Cross-talk in economics and neuroscience
Neuroeconomics is a recent extension of behavioral economics which aims at uncovering the brain mechanisms and activities that mediate regular and anomalous behaviour. Gul and Pesendorfer (2005) have launched a critique against the neuroeconomic research program, based on what they argue is the incommensurability of the theoretical constructs employed by each respective discipline. To respond to their argument we envision and illustrate several "directions of instruction" between neuroscience and economics, and provide counter-examples to their critique. This disciplinary cross-talk suggests that neuroeconomics may play a crucial conceptual and methodological role in fostering the unity of behavioral sciences.
|Date of creation:||2008|
|Date of revision:|
|Publication status:||Published in Revue d Economie Politique, Editions Dalloz, 2008, 118 (1), pp.35-50|
|Note:||View the original document on HAL open archive server: http://jeannicod.ccsd.cnrs.fr/ijn_00432665|
|Contact details of provider:|| Web page: https://hal.archives-ouvertes.fr/|
Please report citation or reference errors to , or , if you are the registered author of the cited work, log in to your RePEc Author Service profile, click on "citations" and make appropriate adjustments.:
- McCabe, Kevin A. & Rigdon, Mary L. & Smith, Vernon L., 2003. "Positive reciprocity and intentions in trust games," Journal of Economic Behavior & Organization, Elsevier, vol. 52(2), pages 267-275, October.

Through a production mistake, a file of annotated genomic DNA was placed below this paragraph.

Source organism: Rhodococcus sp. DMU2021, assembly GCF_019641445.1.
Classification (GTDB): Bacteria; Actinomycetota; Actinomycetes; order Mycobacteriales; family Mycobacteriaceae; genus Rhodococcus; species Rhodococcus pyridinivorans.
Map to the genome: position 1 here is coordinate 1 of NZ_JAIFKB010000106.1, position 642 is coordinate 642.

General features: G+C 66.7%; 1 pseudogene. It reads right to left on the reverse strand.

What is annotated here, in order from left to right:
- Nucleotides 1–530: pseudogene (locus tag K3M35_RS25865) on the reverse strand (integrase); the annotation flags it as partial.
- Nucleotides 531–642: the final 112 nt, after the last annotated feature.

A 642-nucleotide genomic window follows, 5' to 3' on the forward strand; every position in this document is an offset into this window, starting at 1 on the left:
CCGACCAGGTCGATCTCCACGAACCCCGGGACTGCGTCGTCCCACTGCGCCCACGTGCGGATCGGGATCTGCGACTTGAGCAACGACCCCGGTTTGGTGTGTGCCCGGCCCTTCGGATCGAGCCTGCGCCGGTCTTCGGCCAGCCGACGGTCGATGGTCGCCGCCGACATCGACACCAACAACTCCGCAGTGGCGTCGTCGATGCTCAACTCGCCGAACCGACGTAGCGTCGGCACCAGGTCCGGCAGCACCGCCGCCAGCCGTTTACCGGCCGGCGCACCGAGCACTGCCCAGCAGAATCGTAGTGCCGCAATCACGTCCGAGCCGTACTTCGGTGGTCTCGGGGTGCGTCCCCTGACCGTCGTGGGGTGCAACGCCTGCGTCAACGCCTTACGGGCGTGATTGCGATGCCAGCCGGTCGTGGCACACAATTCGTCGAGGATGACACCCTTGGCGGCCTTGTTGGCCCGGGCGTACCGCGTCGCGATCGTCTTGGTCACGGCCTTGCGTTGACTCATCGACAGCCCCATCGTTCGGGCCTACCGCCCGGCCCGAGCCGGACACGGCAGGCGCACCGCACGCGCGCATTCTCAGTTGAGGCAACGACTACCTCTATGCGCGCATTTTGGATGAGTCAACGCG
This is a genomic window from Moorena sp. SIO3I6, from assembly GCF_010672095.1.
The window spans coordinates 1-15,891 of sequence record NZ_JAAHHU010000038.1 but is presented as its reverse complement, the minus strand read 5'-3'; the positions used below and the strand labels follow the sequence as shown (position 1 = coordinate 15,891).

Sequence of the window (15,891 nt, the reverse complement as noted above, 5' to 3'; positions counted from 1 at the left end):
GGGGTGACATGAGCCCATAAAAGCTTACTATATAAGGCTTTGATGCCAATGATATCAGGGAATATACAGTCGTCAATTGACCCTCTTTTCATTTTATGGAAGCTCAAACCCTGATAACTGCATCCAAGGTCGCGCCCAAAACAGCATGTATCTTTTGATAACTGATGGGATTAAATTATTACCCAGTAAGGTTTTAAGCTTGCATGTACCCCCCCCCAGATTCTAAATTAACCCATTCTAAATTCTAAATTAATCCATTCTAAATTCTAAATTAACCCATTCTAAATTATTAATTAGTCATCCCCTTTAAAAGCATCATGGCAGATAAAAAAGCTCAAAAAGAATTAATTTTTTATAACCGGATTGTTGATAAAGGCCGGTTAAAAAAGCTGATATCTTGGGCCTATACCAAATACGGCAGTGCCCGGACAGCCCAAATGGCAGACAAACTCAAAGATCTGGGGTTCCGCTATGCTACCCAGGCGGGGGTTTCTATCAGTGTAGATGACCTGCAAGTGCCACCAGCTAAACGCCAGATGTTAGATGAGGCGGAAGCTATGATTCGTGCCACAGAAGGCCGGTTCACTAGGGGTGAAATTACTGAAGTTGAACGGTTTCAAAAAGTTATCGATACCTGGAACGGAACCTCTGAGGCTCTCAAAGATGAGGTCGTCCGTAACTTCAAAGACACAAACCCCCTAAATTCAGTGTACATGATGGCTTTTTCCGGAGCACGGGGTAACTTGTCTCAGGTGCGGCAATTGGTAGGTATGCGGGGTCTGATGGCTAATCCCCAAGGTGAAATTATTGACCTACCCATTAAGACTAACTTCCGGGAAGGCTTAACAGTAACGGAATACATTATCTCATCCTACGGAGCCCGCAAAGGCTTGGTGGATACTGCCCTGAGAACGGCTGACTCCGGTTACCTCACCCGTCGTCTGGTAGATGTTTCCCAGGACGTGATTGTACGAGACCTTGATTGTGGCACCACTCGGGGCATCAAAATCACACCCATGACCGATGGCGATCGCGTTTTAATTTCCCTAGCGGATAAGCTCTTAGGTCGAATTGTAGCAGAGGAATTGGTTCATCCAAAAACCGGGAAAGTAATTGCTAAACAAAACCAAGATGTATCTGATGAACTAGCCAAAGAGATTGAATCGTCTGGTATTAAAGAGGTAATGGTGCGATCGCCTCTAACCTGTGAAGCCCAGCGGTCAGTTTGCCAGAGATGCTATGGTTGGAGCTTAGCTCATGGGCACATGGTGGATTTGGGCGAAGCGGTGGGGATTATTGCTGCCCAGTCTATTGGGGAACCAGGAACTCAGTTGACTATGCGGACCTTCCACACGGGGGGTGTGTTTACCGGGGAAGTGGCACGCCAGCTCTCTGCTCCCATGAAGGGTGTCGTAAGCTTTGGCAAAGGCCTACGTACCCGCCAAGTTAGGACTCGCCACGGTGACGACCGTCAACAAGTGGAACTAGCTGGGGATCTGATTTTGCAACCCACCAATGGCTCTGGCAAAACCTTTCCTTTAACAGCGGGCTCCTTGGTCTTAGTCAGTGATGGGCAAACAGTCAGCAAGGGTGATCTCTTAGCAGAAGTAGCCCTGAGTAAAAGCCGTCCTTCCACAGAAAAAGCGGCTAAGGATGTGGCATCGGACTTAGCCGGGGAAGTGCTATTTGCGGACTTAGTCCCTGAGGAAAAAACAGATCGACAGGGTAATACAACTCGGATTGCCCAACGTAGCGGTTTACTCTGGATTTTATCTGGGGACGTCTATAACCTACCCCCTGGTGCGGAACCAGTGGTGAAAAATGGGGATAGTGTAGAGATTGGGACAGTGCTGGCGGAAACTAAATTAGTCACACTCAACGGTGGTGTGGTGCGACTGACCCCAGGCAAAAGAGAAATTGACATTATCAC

- Smith, Vernon L., 2002.
"Constructivist and Ecological Rationality in Economics,"
Nobel Prize in Economics documents
2002-7, Nobel Prize Committee.
- Vernon L. Smith, 2003. "Constructivist and Ecological Rationality in Economics," American Economic Review, American Economic Association, vol. 93(3), pages 465-508, June.
When requesting a correction, please mention this item's handle: RePEc:hal:journl:ijn_00432665. See general information about how to correct material in RePEc.
For technical questions regarding this item, or to correct its authors, title, abstract, bibliographic or download information, contact: (CCSD)
If references are entirely missing, you can add them using this form.